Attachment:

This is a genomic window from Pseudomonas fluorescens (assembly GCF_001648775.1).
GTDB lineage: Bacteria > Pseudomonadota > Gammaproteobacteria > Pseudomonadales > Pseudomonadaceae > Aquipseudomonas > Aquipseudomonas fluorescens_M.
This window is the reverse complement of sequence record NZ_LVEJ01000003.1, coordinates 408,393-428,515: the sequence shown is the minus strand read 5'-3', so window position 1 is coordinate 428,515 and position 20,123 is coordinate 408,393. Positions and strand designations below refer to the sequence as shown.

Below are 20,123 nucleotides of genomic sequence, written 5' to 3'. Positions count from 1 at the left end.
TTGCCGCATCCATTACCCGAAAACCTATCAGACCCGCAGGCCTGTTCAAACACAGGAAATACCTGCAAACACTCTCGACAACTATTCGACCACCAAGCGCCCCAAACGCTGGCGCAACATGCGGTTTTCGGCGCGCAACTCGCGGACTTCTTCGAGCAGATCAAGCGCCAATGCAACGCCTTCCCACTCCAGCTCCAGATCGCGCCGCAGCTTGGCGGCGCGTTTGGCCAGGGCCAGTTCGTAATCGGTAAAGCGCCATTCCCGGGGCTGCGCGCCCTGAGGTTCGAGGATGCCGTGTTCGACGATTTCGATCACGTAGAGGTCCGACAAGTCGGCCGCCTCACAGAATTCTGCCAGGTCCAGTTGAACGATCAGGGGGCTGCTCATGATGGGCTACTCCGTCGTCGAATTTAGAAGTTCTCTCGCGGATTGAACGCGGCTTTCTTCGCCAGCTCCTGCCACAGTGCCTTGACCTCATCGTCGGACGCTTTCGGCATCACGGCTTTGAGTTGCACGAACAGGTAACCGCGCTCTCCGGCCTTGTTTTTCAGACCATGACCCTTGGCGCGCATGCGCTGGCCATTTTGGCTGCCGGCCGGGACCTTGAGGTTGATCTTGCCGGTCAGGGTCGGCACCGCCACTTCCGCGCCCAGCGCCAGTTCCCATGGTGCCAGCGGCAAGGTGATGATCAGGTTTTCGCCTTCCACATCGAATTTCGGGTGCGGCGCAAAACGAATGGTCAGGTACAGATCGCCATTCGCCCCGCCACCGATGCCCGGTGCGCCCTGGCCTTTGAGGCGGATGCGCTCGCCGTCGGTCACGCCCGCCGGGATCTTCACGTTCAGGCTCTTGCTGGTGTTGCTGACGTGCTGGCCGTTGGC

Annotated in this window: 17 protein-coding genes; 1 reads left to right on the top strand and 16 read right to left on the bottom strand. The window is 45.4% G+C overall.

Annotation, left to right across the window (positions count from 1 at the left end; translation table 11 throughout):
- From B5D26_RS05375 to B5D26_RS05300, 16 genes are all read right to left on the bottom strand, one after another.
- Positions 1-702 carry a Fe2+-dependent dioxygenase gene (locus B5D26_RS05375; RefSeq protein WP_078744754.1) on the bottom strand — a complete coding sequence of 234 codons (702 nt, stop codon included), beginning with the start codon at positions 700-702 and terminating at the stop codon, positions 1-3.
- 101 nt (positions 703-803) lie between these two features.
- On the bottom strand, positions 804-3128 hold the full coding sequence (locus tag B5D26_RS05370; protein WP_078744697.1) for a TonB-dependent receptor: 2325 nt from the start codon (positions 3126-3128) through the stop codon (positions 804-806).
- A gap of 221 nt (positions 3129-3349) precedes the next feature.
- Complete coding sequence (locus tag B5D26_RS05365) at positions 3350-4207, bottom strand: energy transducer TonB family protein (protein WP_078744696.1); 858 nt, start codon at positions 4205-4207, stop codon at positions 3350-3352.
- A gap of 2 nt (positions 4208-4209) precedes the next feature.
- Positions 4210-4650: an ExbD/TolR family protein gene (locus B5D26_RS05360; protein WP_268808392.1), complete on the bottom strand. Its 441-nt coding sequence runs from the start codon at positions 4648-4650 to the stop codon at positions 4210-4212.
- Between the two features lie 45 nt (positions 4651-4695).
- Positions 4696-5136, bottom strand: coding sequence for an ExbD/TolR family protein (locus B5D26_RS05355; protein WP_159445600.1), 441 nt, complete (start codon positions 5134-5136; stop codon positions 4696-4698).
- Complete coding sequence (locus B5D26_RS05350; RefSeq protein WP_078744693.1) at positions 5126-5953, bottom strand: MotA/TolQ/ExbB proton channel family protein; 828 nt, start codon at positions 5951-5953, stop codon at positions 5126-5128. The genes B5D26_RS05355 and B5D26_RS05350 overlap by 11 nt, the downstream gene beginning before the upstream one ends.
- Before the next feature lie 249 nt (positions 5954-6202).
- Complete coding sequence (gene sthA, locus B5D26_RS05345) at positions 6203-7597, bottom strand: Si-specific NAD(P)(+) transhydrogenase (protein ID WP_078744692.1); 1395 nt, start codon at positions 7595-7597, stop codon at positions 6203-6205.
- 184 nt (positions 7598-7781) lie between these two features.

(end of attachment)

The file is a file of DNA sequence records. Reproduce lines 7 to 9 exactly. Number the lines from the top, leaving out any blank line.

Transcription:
Annotation, left to right across the window (positions count from 1 at the left end; translation table 11 throughout):
- From B5D26_RS05375 to B5D26_RS05300, 16 genes are all read right to left on the bottom strand, one after another.
- Positions 1-702 carry a Fe2+-dependent dioxygenase gene (locus B5D26_RS05375; RefSeq protein WP_078744754.1) on the bottom strand — a complete coding sequence of 234 codons (702 nt, stop codon included), beginning with the start codon at positions 700-702 and terminating at the stop codon, positions 1-3.